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Possible Preserved Brain Matter Discovered Within 8,000 Year Old Skull

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Lisa Winter

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1511 Possible Preserved Brain Matter Discovered Within 8,000 Year Old Skull
Hans Petter Reppe / NRK

An 8,000-year-old skull remnant was recently uncovered at an archeological site in Norway. While the skull could have belonged to a human child, this has not been confirmed. It may have come from an animal. Incredibly, researchers noticed gray, clay-like material within the skull, which they believe could be traces of preserved brain matter. If the skull does turn out to be human, this would be one of the oldest human brains ever recovered. Gaute Reitan, who led the dig team, discussed the preliminary findings with Norwegian Broadcasting (NRK).

While preliminary testing dated the skull back to about 5900 BCE, Reitan’s crew has called for help from paleoanthropologists in order to identify the species of the skull found at the Stokke site. The crew has been exploring the site for two months, working ahead of plans to build a convention center over the land. Information gathered here will help identify what life was like in Norway during this late portion of the Stone Age.


“It’s seldom enough that we get to dig in a camp from a portion of the Stone Age that we really don’t know much about,” Reitan told NRK. “But the fact that we’re uncovering a whole lot of things that are exceptional on a national basis, makes this very special.”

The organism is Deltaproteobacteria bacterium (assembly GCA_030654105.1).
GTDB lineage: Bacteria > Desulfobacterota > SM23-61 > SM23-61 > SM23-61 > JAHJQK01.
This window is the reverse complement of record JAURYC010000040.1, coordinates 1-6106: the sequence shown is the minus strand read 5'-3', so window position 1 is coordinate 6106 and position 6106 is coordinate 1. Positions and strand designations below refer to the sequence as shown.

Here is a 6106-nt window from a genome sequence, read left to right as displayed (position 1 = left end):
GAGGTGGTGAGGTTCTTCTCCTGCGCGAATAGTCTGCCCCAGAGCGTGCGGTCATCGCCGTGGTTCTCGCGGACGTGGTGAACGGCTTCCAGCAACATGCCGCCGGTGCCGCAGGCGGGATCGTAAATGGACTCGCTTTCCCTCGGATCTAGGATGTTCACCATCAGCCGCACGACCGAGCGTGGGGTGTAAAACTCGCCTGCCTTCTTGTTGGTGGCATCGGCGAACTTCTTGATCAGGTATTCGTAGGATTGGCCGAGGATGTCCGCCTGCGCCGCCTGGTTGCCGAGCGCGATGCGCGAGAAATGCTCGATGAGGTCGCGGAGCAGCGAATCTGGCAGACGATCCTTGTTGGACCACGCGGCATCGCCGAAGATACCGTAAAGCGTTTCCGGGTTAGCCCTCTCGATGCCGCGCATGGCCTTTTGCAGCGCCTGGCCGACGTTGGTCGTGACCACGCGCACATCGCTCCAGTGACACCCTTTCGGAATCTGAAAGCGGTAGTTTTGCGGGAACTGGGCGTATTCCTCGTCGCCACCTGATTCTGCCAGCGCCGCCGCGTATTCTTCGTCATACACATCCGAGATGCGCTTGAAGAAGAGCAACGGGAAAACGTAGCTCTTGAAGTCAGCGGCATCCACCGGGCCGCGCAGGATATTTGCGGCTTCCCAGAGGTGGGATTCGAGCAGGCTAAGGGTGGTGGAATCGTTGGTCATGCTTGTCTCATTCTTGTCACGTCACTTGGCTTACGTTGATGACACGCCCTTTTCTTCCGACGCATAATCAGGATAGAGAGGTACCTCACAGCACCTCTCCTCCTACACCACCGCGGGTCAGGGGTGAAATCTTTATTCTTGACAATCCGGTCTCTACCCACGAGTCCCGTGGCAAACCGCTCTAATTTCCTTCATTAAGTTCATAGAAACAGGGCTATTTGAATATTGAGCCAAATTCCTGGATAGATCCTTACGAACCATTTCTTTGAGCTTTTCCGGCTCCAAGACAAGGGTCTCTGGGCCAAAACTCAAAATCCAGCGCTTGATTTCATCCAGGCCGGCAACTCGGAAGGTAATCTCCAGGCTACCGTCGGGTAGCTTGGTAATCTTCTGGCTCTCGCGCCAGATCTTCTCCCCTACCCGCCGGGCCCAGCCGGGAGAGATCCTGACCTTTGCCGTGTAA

The crew has identified several bone fragments already, but needs help identifying what part of the body they are and from what species. Included in this collection are the oldest unburned bones ever discovered in Norway, which Reitan described as a “once in a career” discovery. Of course, the analysis of the skull and potential brain matter could make the find much more amazing. If brain matter has been preserved all this time, scientists will be able to learn a lot about what diseases may have been present in the area. 

The current record-holder for oldest preserved brain is 4,000 years old and came from Western Turkey. Four burnt human skeletons were found buried in sediment, which was likely the result of tectonic activity. A fire likely spread throughout the area, draining the oxygen from around the bodies and boiling bodily fluids. This stopped the enzymes within the brain from breaking down the tissue, allowing it to be preserved.

Reitan’s team has a few more weeks to dig at the site before construction crews take over to build the convention center. 



[Hat tip: io9]


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